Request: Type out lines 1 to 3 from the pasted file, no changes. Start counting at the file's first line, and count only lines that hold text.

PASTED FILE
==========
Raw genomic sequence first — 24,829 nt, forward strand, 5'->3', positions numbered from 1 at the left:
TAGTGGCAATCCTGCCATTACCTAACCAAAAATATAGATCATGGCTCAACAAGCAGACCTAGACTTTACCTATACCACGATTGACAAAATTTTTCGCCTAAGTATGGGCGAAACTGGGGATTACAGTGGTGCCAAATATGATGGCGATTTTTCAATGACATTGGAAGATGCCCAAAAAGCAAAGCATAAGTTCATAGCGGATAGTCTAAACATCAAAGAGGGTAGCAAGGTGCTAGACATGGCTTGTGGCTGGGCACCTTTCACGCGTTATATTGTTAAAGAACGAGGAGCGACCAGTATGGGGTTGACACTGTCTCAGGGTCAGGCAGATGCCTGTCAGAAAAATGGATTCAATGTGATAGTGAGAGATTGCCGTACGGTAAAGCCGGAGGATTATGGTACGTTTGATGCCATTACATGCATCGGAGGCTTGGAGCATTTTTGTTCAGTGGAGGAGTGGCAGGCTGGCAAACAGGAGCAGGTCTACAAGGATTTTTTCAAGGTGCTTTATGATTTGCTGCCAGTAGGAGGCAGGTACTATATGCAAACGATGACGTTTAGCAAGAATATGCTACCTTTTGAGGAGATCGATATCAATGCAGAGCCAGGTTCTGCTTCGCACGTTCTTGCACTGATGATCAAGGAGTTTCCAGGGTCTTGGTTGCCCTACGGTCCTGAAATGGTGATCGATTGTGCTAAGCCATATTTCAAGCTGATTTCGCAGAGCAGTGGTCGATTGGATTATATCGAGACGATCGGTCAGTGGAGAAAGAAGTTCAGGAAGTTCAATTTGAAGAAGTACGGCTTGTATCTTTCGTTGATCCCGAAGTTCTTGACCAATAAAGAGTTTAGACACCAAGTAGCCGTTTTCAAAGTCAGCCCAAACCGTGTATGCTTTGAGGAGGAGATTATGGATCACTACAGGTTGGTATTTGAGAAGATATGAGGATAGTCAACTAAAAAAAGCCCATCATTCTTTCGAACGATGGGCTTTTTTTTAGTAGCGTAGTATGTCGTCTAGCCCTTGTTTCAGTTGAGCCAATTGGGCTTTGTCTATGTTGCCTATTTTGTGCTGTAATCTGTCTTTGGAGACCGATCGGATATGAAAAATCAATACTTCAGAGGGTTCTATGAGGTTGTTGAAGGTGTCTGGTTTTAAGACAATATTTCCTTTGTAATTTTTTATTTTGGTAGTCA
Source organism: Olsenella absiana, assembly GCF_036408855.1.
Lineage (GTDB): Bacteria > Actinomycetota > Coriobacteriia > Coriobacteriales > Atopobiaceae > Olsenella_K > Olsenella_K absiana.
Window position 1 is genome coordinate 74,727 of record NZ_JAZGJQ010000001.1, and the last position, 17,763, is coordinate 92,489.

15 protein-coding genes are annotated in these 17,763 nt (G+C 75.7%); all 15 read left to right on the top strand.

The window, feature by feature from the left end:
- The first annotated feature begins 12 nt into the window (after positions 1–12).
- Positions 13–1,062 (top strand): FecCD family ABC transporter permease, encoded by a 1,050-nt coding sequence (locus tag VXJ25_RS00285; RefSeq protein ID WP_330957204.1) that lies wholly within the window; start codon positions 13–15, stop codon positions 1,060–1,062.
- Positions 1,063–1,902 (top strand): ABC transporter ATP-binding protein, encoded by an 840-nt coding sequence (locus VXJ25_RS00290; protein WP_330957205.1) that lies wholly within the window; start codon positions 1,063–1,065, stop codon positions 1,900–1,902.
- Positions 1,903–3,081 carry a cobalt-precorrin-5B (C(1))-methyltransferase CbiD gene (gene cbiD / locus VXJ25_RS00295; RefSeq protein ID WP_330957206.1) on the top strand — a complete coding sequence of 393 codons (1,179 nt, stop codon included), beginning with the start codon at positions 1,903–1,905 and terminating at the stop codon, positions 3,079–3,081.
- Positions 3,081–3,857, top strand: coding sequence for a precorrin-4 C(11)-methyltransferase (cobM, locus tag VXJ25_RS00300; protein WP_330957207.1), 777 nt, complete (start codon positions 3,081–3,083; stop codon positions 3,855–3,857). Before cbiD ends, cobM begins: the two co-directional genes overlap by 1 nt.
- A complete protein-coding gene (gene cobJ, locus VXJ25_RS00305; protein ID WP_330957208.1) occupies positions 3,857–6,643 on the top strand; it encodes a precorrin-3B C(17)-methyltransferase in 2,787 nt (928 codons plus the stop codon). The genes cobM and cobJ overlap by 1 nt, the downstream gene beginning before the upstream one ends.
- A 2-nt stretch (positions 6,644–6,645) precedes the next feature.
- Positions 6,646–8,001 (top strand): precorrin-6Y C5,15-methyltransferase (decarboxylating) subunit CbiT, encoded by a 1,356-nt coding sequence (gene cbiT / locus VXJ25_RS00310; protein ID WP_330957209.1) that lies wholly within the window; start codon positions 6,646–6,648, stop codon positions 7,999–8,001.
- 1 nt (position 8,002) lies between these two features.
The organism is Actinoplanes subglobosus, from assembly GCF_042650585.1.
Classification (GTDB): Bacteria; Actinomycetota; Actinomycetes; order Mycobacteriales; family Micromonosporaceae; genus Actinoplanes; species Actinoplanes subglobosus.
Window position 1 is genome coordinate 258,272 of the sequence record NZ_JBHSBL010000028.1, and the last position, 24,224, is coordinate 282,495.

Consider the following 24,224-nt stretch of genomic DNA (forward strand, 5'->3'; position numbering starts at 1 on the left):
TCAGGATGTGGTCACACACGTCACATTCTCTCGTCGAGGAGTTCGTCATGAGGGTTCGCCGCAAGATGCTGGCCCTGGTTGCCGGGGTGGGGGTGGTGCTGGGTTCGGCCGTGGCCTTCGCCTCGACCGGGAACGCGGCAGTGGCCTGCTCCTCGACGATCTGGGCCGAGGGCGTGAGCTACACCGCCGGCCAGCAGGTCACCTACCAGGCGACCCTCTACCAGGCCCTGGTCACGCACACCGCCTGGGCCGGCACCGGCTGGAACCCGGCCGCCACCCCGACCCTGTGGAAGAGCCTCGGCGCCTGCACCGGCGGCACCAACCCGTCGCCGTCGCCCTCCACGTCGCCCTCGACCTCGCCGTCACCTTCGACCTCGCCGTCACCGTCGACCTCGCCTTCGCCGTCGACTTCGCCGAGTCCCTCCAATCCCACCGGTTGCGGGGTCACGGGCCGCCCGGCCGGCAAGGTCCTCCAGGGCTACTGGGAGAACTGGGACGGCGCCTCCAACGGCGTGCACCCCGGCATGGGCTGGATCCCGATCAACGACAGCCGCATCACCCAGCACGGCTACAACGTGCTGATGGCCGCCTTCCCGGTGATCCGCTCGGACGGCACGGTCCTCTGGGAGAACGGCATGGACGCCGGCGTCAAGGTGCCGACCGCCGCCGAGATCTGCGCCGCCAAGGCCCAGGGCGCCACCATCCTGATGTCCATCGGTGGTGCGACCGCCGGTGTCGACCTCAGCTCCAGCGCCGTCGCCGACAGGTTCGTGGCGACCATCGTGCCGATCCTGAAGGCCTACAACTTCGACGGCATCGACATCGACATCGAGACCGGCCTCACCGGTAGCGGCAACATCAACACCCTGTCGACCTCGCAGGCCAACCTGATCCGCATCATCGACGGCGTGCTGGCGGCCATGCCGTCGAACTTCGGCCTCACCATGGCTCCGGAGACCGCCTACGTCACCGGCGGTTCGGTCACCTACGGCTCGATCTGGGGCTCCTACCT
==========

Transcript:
Raw genomic sequence first — 24,829 nt, forward strand, 5'->3', positions numbered from 1 at the left:
TAGTGGCAATCCTGCCATTACCTAACCAAAAATATAGATCATGGCTCAACAAGCAGACCTAGACTTTACCTATACCACGATTGACAAAATTTTTCGCCTAAGTATGGGCGAAACTGGGGATTACAGTGGTGCCAAATATGATGGCGATTTTTCAATGACATTGGAAGATGCCCAAAAAGCAAAGCATAAGTTCATAGCGGATAGTCTAAACATCAAAGAGGGTAGCAAGGTGCTAGACATGGCTTGTGGCTGGGCACCTTTCACGCGTTATATTGTTAAAGAACGAGGAGCGACCAGTATGGGGTTGACACTGTCTCAGGGTCAGGCAGATGCCTGTCAGAAAAATGGATTCAATGTGATAGTGAGAGATTGCCGTACGGTAAAGCCGGAGGATTATGGTACGTTTGATGCCATTACATGCATCGGAGGCTTGGAGCATTTTTGTTCAGTGGAGGAGTGGCAGGCTGGCAAACAGGAGCAGGTCTACAAGGATTTTTTCAAGGTGCTTTATGATTTGCTGCCAGTAGGAGGCAGGTACTATATGCAAACGATGACGTTTAGCAAGAATATGCTACCTTTTGAGGAGATCGATATCAATGCAGAGCCAGGTTCTGCTTCGCACGTTCTTGCACTGATGATCAAGGAGTTTCCAGGGTCTTGGTTGCCCTACGGTCCTGAAATGGTGATCGATTGTGCTAAGCCATATTTCAAGCTGATTTCGCAGAGCAGTGGTCGATTGGATTATATCGAGACGATCGGTCAGTGGAGAAAGAAGTTCAGGAAGTTCAATTTGAAGAAGTACGGCTTGTATCTTTCGTTGATCCCGAAGTTCTTGACCAATAAAGAGTTTAGACACCAAGTAGCCGTTTTCAAAGTCAGCCCAAACCGTGTATGCTTTGAGGAGGAGATTATGGATCACTACAGGTTGGTATTTGAGAAGATATGAGGATAGTCAACTAAAAAAAGCCCATCATTCTTTCGAACGATGGGCTTTTTTTTAGTAGCGTAGTATGTCGTCTAGCCCTTGTTTCAGTTGAGCCAATTGGGCTTTGTCTATGTTGCCTATTTTGTGCTGTAATCTGTCTTTGGAGACCGATCGGATATGAAAAATCAATACTTCAGAGGGTTCTATGAGGTTGTTGAAGGTGTCTGGTTTTAAGACAATATTTCCTTTGTAATTTTTTATTTTGGTAGTCA
Source organism: Olsenella absiana, assembly GCF_036408855.1.